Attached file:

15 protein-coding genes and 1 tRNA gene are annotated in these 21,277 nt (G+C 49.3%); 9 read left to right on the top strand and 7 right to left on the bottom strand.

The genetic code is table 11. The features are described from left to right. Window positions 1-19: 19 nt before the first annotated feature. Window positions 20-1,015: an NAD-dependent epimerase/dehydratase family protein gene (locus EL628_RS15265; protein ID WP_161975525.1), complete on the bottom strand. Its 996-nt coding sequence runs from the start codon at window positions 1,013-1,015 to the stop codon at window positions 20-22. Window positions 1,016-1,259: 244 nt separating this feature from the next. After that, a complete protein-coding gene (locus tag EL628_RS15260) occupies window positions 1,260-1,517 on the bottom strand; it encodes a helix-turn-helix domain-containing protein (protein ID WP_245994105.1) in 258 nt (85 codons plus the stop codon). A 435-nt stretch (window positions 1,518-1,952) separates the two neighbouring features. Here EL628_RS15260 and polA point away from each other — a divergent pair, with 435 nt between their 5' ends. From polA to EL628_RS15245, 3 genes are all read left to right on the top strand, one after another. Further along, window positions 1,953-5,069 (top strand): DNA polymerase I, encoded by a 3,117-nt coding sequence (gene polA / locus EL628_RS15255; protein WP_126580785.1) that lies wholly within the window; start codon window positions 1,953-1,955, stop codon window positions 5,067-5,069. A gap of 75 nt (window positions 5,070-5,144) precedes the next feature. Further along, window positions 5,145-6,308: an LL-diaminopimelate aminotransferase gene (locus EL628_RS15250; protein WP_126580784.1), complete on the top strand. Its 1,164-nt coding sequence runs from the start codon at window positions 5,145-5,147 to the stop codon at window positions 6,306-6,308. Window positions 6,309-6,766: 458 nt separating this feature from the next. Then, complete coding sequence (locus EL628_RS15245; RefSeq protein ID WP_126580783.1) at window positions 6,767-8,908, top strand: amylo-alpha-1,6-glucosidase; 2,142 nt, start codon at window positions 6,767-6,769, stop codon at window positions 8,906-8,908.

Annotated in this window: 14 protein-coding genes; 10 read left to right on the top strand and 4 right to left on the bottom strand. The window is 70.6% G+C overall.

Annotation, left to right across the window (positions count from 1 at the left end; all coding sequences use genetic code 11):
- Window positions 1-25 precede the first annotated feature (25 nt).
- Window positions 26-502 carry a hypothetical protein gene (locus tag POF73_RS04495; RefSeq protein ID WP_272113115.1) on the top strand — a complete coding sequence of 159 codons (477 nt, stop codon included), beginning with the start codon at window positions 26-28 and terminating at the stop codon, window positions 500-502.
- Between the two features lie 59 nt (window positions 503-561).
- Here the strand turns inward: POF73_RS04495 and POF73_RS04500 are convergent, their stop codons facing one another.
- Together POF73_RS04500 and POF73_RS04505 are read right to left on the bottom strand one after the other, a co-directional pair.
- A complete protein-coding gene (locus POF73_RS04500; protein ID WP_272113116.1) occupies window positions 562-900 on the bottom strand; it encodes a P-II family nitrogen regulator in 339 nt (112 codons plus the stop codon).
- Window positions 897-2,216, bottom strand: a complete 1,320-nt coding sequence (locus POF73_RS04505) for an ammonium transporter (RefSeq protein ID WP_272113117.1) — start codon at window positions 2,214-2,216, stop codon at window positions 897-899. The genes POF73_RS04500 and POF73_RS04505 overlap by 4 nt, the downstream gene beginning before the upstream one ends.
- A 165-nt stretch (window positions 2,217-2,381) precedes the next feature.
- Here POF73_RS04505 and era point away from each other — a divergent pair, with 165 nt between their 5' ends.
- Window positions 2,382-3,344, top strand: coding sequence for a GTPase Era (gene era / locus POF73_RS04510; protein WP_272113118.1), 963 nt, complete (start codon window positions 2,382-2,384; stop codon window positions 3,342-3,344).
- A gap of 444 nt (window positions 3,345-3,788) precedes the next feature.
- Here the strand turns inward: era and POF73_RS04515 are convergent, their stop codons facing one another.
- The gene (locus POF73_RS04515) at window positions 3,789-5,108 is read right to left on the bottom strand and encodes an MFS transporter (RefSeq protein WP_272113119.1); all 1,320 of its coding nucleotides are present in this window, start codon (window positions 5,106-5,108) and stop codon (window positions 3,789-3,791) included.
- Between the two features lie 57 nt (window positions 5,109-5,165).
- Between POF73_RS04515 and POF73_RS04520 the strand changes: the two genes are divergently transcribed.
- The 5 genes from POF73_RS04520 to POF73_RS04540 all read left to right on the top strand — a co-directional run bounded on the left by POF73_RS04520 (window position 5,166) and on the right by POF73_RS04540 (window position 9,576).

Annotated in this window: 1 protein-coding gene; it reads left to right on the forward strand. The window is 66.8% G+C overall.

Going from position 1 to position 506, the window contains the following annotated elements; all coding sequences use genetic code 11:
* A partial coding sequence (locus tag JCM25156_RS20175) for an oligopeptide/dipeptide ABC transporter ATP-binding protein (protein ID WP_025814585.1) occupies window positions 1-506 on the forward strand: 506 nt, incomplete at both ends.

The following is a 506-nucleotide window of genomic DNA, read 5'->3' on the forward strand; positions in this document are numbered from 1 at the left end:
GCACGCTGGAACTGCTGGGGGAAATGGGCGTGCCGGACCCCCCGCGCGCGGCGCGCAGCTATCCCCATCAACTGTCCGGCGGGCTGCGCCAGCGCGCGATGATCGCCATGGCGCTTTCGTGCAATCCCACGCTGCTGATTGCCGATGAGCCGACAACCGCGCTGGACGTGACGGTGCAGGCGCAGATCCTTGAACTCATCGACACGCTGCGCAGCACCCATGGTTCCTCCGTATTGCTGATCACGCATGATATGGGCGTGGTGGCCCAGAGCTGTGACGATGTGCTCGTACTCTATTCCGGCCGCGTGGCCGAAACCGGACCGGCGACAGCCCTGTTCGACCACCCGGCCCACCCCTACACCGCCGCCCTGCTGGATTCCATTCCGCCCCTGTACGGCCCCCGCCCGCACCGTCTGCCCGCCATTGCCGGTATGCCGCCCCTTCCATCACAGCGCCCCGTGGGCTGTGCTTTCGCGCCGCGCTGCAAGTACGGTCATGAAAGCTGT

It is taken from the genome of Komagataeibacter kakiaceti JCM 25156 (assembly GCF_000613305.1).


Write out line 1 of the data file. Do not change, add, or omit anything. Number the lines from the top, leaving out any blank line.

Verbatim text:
15 protein-coding genes and 1 tRNA gene are annotated in these 21,277 nt (G+C 49.3%); 9 read left to right on the top strand and 7 right to left on the bottom strand.